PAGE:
Find answers to some of the most frequently asked questions we hear from prospective buyers.


Do I have to be a first-time homebuyer to use your products?
No, OHFA offers homeownership products to Ohioans who have not owned or had an ownership interest in a primary residence in the last three years. OHFA also offers the Next Home program, which serves homebuyers who previously owned a home.
How do I start the application process and choose a lender?

OHFA's products are originated through a network of participating lenders with offices throughout Ohio. Find a participating lender in your area.

You can also learn more about the process by visiting the what to expect section. If you need additional information, call the Office of Homeownership at 614.466.7970 or 1.888.362.6432.
Do I need to have a down payment in order to purchase a home? Is down payment assistance available?

You may need to have a down payment, depending on the specific product you choose. However, OHFA does offer down payment assistance equal to 2.5% or 5% of the home's purchase price. Homebuyers have the option to choose the amount (2.5% or 5%) toward their down payment, closing costs and other expenses incurred prior to closing.

An additional down payment assistance grant of $1,500 or $2,500 is available to homebuyers whose income falls within 50 percent or 80 percent of the area median income. Please click here to learn more about the OHFA Advantage program.
How can I determine if I'm eligible for OHFA's products?
Potential homebuyers can use our Am I Eligibe? page to determine if they might qualify for an OHFA loan.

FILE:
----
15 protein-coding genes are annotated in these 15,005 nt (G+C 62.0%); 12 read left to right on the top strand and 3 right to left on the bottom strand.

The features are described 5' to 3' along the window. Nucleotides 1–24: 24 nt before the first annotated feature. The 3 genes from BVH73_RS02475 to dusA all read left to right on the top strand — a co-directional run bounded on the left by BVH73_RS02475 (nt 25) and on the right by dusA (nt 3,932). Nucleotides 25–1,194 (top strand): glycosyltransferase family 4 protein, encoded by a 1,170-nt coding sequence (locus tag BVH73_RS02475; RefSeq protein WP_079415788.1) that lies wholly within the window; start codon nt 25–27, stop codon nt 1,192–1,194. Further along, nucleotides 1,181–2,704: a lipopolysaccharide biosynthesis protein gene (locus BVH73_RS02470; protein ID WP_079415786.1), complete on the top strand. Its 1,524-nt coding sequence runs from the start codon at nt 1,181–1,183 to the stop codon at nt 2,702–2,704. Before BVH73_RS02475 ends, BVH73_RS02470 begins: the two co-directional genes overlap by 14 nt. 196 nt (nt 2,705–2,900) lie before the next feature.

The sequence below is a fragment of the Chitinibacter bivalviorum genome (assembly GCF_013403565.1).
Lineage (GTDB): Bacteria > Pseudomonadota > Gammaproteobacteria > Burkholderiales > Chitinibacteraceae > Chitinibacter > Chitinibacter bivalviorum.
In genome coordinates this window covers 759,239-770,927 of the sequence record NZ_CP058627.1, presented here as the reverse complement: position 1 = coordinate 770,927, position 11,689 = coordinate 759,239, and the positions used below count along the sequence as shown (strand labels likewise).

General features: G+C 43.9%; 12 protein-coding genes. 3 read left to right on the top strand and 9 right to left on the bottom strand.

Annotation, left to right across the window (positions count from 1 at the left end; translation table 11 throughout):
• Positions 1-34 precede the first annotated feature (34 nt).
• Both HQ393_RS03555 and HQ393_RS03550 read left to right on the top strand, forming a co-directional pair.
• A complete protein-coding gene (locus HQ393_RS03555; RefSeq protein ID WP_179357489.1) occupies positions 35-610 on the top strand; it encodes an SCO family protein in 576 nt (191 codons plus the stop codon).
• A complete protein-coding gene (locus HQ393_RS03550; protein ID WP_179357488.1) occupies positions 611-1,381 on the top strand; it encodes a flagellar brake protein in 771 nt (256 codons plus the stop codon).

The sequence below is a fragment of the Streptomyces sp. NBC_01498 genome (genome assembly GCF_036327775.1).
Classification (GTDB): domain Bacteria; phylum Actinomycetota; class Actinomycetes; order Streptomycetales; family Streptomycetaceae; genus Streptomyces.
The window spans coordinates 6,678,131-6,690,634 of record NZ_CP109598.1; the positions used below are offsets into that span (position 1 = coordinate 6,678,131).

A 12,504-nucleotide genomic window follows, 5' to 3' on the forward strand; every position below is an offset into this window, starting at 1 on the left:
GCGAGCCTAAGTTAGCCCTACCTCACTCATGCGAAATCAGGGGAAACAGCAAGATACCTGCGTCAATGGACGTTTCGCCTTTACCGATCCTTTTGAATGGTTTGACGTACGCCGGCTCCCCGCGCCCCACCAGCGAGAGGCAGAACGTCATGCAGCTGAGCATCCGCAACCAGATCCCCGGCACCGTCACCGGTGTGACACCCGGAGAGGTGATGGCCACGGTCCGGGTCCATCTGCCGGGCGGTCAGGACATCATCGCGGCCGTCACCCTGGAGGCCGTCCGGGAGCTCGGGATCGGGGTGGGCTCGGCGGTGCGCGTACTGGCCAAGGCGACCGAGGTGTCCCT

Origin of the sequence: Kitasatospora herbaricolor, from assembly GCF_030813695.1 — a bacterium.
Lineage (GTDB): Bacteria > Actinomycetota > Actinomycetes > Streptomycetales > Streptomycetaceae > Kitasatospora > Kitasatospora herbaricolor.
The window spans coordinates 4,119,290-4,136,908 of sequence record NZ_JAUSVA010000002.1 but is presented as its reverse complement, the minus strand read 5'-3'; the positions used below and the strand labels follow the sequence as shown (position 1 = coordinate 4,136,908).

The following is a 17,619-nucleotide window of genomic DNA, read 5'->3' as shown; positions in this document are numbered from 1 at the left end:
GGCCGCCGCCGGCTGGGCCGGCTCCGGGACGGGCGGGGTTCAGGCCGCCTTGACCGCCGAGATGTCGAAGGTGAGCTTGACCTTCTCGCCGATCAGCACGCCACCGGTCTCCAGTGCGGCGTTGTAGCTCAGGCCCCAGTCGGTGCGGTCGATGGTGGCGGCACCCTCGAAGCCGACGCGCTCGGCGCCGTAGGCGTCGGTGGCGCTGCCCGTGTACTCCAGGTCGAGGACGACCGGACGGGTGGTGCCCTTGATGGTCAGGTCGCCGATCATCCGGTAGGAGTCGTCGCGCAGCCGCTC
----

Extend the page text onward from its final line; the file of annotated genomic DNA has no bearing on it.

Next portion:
Do I need to buy a home in a certain area to qualify?
OHFA's homebuyer programs can be used throughout the state of Ohio.
What types of mortgage loans does OHFA offer?
The Ohio Housing Finance Agency (OHFA) offers several affordable loan options to help you achieve your dream of homeownership. OHFA offers 30-year fixed rate FHA, VA, USDA-RD and conventional mortgage loans designed especially for homebuyers with low- and moderate-incomes, with generous income and purchase price limits.
What is the difference between government and conventional loans?
Government loans are geared toward the first-time homebuyer with good credit and the ability to make monthly payments over the life of the loan, but may not qualify for a conventional loan. Mortgage insurance for government loans is higher. Conventional loans require private mortgage insurance if the homebuyer has less than 20% down payment. Private mortgage insurance may be less expensive than government insured loans, but the credit standards are often higher. Visit http://www.consumerfinance.gov for more information.